Monday, April 30, 2007
There is a well-established tradition in Orthodox Judaism called Yeridas HaDoros (the descent of the generations). The idea, simply stated, is that later generations are greater in Torah and spirituality than later generations. No person today, the theory goes, could hope to achieve the heights of Torah that the Vilna Gaon achieved. Certainly no one today can ever hope to approach the Torah knowledge of someone such as Rashi or the Rambam.
This idea has, in fact, been incorporated into Jewish learning for a long time. Tana'im were greater than Amoraim, and no Amora could argue against a Tanna. Likewise, no Rishon could argue on an Amora (yes, I know I skipped a step or two) and so on. Since Rashi and Rambam were Rishonim and we are Achronim (or maybe even no longer that), we couldn't possibly hope to fathom the minds of these great men.
And yet, there is more Torah being learned today than there has ever been throughout history. Literally millions of Jews learn Torah every day, with many of them learning full time. Today, in most communities with an Orthodox Jewish population, there is a program of formal Jewish education at least through high school, if not beyond. In the past, of course, this was not always so - very often some people would go to school only to the extent that they learned the basics and the "serious" learning was left to the elite few. The rest went on to learn a trade.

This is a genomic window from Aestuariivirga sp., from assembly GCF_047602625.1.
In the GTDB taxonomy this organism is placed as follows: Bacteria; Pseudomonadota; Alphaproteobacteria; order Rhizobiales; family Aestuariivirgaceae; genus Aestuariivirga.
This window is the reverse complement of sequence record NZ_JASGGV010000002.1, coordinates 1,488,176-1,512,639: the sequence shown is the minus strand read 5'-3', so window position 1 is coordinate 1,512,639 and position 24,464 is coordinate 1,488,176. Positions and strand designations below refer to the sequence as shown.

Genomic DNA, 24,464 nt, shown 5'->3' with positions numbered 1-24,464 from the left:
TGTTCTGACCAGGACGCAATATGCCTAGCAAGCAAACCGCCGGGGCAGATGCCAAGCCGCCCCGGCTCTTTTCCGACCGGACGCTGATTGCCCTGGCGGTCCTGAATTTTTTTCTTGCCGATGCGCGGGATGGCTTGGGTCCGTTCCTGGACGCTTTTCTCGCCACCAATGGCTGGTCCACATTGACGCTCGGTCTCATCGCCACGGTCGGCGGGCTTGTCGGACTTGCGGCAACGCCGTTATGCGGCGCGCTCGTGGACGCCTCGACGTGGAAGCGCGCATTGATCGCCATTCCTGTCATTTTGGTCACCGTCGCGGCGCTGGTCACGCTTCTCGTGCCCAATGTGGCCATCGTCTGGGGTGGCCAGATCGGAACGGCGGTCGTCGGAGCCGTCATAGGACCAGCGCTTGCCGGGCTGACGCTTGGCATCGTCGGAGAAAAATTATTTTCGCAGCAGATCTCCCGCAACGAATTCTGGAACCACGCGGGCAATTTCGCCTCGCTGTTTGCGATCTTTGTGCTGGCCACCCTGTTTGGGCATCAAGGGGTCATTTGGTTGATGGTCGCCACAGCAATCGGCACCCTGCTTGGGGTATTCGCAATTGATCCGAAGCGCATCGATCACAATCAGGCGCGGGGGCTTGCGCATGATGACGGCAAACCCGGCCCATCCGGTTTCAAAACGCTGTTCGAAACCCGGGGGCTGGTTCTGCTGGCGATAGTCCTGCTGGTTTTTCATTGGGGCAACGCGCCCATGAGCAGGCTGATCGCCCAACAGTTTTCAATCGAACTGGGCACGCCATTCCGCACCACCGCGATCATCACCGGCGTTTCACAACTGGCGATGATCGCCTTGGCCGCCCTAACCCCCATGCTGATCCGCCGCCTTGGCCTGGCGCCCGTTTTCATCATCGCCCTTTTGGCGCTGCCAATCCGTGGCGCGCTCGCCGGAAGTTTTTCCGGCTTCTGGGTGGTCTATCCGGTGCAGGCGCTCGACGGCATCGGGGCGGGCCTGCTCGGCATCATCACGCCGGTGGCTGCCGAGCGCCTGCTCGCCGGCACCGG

In addition, we now have tools that allow for the dissemination of Torah throughout the world. The telephone and the Internet, modern translations of classical works into various languages, and organized programs such as Daf Yomi and the like have created an atmosphere of Torah learning that could not have existed at any time other than possibly during the forty year sojourn in the Wilderness.
That all being said, what are we producing? Are we producing more of a lesser quality? Is the Torah being "produced" today inferior than the Torah which, say, Rashi's generation produced?
Or let's look at it this way -- is there any individual today that can hold a candle to Rashi? Just about everyone in the yeshivish community would say no. But can the average Orthodox Jew today stand up to the average Jew in Rashi's day? I think that the answer, without a doubt, is yes -- we can. We're better educated because we have more formal schooling, and we have more tools with which to learn than they did in Rashi's day. For example, today, just about everyone has access to a Gemara whenever they want one -- they either own one or can walk into the nearest shul, bais midrash, library or seforim/Judaica store and get one. Heck, you could even look at all of Shas online. In Rashi's day, when all Gemaras were handwritten, I would be surprised to find that any town had more than a few copies of the complete Talmud. I'm sure many communities in